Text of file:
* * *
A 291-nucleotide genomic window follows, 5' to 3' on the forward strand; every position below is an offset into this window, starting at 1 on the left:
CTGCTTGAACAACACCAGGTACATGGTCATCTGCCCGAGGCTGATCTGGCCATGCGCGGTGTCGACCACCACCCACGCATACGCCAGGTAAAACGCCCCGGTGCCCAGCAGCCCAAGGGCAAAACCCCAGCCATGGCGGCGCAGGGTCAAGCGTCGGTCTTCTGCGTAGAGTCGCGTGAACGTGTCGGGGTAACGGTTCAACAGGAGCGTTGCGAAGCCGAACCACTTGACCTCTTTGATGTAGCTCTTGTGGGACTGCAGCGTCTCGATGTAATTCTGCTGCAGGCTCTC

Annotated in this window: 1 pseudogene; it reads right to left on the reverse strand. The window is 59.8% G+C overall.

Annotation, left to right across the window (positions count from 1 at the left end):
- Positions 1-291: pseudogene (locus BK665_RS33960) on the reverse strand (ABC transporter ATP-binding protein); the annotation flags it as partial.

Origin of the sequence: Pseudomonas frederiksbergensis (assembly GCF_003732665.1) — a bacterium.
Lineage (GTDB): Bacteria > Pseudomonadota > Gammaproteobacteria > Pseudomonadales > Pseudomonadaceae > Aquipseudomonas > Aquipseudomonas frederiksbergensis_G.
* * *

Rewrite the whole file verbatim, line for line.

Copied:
A 291-nucleotide genomic window follows, 5' to 3' on the forward strand; every position below is an offset into this window, starting at 1 on the left:
CTGCTTGAACAACACCAGGTACATGGTCATCTGCCCGAGGCTGATCTGGCCATGCGCGGTGTCGACCACCACCCACGCATACGCCAGGTAAAACGCCCCGGTGCCCAGCAGCCCAAGGGCAAAACCCCAGCCATGGCGGCGCAGGGTCAAGCGTCGGTCTTCTGCGTAGAGTCGCGTGAACGTGTCGGGGTAACGGTTCAACAGGAGCGTTGCGAAGCCGAACCACTTGACCTCTTTGATGTAGCTCTTGTGGGACTGCAGCGTCTCGATGTAATTCTGCTGCAGGCTCTC

Annotated in this window: 1 pseudogene; it reads right to left on the reverse strand. The window is 59.8% G+C overall.

Annotation, left to right across the window (positions count from 1 at the left end):
- Positions 1-291: pseudogene (locus BK665_RS33960) on the reverse strand (ABC transporter ATP-binding protein); the annotation flags it as partial.

Origin of the sequence: Pseudomonas frederiksbergensis (assembly GCF_003732665.1) — a bacterium.
Lineage (GTDB): Bacteria > Pseudomonadota > Gammaproteobacteria > Pseudomonadales > Pseudomonadaceae > Aquipseudomonas > Aquipseudomonas frederiksbergensis_G.